Autism, you first?

The negative political ads that are sprouting up around my kids’ favorite TV shows make me wonder how correct is politically correct? I was recently accused of trying to impose PC language on others when I (in a very low-key manner or so I thought) corrected a loved one who said that a boy was “an autistic.” My primal instinct was to redirect her to the more person-first language of “the boy who has autism.” My loved one really hasn’t spoken to me or my primal instinct since.

Person-first or people-first language is the practice of using semantics to consciously promote the idea that we should first recognize the person and then the disability. For example instead referring to a kid as a “diabetic” you would say “a kid with diabetes” in people-first language. Likewise, instead of saying a person “is autistic” you would say a person has autism.The rationale behind this  practice is that it allows for the person with a disability to be considered for more than just his or her diagnosis. In the past, when I’ve heard others using people-first language, it’s been  music to my ears – mainly because I’d always felt that using this phrasing implies a more evolved way of thinking about disabilities.

While it can be grammatically correct to use the word “autistic” it still grates on my ears.  About a year ago, Mac and I were at a conference filled with autism experts and educators. The keynote speaker for the conference was the state’s superintendent of schools who I assume is a person supportive of the ASD community as evidenced by her attendance at said conference,  made what seemed like a major faux pas by addressing all of the wonderful “autistic teachers” from her state.  Mac and I stifled our giggles when we saw the discomfort the superintendent’s comments brought to the faces of the experts on the stage behind her. I may have even stage-whispered sort of shouted something to the effect of “Good! At least we know our kids have jobs waiting for them as teachers in this state!” or something equally snide.  I felt pretty smug in my knowledge that I knew the more correct way – grammatically and politically – to describe the teachers of children with autism.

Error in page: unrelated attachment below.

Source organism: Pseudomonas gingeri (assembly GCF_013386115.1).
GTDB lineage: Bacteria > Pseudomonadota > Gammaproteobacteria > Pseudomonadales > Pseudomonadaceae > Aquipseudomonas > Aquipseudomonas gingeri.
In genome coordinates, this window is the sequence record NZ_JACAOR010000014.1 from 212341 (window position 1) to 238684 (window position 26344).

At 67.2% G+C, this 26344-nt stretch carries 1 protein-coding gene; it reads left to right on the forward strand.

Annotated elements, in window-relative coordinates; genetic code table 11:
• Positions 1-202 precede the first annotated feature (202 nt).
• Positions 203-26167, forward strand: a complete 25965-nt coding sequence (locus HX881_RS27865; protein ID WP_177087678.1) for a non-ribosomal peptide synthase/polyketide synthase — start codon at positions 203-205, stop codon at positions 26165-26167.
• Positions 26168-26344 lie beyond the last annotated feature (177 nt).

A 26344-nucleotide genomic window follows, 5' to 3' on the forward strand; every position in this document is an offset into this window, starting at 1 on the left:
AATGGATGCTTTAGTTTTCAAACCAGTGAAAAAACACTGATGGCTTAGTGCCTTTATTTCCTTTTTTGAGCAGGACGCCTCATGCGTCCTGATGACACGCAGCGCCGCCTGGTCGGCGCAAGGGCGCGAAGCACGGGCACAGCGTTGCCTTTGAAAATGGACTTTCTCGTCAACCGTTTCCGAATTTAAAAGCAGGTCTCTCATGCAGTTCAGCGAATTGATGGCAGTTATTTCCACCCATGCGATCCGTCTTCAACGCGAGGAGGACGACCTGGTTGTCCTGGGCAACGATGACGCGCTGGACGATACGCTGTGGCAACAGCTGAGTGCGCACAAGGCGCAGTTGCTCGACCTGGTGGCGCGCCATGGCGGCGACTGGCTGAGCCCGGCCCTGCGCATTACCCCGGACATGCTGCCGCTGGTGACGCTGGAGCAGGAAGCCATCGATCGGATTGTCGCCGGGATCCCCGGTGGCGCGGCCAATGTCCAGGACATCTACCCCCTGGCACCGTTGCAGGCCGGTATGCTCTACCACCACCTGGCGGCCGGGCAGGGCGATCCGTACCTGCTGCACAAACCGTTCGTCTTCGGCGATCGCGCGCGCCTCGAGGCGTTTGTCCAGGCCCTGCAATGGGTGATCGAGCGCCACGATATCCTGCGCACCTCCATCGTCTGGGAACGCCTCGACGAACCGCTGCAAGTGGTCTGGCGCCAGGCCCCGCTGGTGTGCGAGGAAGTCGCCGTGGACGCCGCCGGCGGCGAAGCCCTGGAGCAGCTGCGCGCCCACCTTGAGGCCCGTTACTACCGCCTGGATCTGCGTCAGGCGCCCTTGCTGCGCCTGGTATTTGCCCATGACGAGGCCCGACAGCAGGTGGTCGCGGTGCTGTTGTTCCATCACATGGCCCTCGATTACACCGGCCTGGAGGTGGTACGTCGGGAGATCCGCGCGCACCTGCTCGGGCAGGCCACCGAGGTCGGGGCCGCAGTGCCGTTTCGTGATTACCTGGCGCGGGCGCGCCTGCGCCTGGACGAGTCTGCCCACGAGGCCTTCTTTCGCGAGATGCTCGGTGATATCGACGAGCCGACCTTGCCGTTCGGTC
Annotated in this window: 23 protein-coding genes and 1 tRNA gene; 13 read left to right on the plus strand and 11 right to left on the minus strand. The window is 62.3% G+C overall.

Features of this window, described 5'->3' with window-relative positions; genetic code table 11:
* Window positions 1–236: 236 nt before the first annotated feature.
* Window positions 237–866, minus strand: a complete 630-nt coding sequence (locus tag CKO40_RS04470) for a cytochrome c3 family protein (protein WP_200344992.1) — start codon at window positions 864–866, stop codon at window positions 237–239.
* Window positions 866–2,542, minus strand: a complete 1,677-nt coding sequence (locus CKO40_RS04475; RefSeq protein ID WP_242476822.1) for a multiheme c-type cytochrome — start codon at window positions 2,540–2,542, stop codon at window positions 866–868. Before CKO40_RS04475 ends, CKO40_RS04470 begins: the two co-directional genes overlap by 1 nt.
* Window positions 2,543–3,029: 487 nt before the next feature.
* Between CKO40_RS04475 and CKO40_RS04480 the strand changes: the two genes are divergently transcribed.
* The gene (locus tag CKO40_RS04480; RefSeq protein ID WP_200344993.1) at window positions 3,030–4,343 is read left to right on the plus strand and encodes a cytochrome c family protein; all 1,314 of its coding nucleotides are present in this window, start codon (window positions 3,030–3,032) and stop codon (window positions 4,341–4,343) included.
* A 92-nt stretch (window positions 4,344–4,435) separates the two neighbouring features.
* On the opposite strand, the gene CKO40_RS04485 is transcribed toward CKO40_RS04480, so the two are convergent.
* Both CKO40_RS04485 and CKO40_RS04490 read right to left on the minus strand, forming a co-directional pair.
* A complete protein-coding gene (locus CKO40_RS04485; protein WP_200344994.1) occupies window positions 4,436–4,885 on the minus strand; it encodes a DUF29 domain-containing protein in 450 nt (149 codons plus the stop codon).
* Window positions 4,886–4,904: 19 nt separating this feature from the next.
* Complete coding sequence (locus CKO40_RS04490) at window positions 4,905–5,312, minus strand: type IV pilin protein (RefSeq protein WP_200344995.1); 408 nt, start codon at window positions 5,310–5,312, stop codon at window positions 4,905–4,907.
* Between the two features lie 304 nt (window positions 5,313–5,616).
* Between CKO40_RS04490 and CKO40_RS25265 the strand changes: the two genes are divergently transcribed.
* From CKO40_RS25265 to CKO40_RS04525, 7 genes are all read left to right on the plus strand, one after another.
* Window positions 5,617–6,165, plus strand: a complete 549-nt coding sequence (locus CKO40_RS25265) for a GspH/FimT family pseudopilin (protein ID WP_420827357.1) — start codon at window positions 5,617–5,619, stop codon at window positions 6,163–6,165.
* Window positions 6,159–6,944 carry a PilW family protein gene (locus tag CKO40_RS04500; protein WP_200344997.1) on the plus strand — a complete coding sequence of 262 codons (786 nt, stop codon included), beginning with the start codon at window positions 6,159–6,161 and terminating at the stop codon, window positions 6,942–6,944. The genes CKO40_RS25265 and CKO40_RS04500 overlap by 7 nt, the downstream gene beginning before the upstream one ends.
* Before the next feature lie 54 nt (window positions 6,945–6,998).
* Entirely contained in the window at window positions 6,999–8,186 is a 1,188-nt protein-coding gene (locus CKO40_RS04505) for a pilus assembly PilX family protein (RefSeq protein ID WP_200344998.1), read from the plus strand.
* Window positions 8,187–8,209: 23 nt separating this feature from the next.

And then I came across this: This essay by Jim Sinclair isn’t new, but it was new to me. It was definitely an eye-opener. It made me think about how we discriminate between autism and personality. Are all of the bad traits attributed to autism and the good traits to personality? I’ve started wondering how mindful I have been of the boys’ ways of thinking. Do they see themselves as separate from their autism? Do they see all of the grammatical awkwardness (really, people-first language can be cumbersome and redundant) that I’ve imposed on everyone as evidence of a message from me, albeit unintentionally, that says  “I love you. You’re perfect. Now change!” ?

Sure, you could dismiss this whole issue as a matter of semantics. But let’s face it, words matter -especially to parents of kids on the spectrum. How many other parents do you know that count every word that they’ve ever heard their child say? How many other parents know what “mean length utterance” is?  Who else lives and dies by the communication notebook from school? Reports of new word combinations used to mean an evening of celebrations. “No new words to report” led to  a night of near depression for me. To think that how we speak about our kids (& how we allow others to speak of them) is a luxury kind of challenges one of those pieces of wisdom that probably came needle-pointed on a pillow :  while actions speak louder than words, we use words to inspire action.

The argument against people-first language is not unique to the world of ASD.  C. Edward Vaughn wrote an article for the National Federation for the Blind entitled, “People-First Language: An Unholy Crusade.” Ouch. Talk about a name saying it all (actually the name doesn’t say it all – read the article to learn Mr. Vaughn’s well-worded argument). Wikipedia also notes that people-first language is rejected by many “deaf and autistic people.” So perhaps the politically correct stance is to go with the preferences of the individual who has the disability. Unfortunately when writing on a more global scale -like, I don’t know a blog maybe? – this rule doesn’t provide much in the way of guidance. Cheese reserves the right to write in people-first language & the right to change without advance warning…like a garbage truck backing up without beeping.

 Of course I’m going to need years of behavior modification to overcome my instinct to use people-first language. Does anyone know a good BCBA for that?  

– the cheese

cheese first, people second